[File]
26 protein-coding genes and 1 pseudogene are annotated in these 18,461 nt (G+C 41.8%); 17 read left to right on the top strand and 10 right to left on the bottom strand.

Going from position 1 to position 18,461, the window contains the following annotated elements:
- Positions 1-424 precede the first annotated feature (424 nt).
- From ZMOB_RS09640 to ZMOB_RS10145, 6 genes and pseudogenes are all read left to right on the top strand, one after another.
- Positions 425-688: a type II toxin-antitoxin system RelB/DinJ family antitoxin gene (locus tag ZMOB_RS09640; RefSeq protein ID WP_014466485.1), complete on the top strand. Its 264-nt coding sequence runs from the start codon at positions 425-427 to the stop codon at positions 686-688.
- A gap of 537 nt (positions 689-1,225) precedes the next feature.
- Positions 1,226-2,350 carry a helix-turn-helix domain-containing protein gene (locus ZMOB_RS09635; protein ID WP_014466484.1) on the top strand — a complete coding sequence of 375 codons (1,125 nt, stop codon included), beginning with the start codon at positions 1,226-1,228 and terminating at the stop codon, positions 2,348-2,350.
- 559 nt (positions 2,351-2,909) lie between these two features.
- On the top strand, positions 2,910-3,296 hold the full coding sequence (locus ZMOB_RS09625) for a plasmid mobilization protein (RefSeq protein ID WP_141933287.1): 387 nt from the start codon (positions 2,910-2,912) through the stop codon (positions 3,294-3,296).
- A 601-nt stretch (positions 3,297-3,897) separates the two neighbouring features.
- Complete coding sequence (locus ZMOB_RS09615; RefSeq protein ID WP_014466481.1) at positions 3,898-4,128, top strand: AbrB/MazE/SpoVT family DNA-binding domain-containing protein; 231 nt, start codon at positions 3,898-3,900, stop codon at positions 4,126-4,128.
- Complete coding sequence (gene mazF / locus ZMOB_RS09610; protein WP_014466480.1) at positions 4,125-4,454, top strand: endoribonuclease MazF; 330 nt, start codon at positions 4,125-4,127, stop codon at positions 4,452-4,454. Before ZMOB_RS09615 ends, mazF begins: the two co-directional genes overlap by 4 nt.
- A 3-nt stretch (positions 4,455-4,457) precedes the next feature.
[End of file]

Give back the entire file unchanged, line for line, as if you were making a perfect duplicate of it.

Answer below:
26 protein-coding genes and 1 pseudogene are annotated in these 18,461 nt (G+C 41.8%); 17 read left to right on the top strand and 10 right to left on the bottom strand.

Going from position 1 to position 18,461, the window contains the following annotated elements:
- Positions 1-424 precede the first annotated feature (424 nt).
- From ZMOB_RS09640 to ZMOB_RS10145, 6 genes and pseudogenes are all read left to right on the top strand, one after another.
- Positions 425-688: a type II toxin-antitoxin system RelB/DinJ family antitoxin gene (locus tag ZMOB_RS09640; RefSeq protein ID WP_014466485.1), complete on the top strand. Its 264-nt coding sequence runs from the start codon at positions 425-427 to the stop codon at positions 686-688.
- A gap of 537 nt (positions 689-1,225) precedes the next feature.
- Positions 1,226-2,350 carry a helix-turn-helix domain-containing protein gene (locus ZMOB_RS09635; protein ID WP_014466484.1) on the top strand — a complete coding sequence of 375 codons (1,125 nt, stop codon included), beginning with the start codon at positions 1,226-1,228 and terminating at the stop codon, positions 2,348-2,350.
- 559 nt (positions 2,351-2,909) lie between these two features.
- On the top strand, positions 2,910-3,296 hold the full coding sequence (locus ZMOB_RS09625) for a plasmid mobilization protein (RefSeq protein ID WP_141933287.1): 387 nt from the start codon (positions 2,910-2,912) through the stop codon (positions 3,294-3,296).
- A 601-nt stretch (positions 3,297-3,897) separates the two neighbouring features.
- Complete coding sequence (locus ZMOB_RS09615; RefSeq protein ID WP_014466481.1) at positions 3,898-4,128, top strand: AbrB/MazE/SpoVT family DNA-binding domain-containing protein; 231 nt, start codon at positions 3,898-3,900, stop codon at positions 4,126-4,128.
- Complete coding sequence (gene mazF / locus ZMOB_RS09610; protein WP_014466480.1) at positions 4,125-4,454, top strand: endoribonuclease MazF; 330 nt, start codon at positions 4,125-4,127, stop codon at positions 4,452-4,454. Before ZMOB_RS09615 ends, mazF begins: the two co-directional genes overlap by 4 nt.
- A 3-nt stretch (positions 4,455-4,457) precedes the next feature.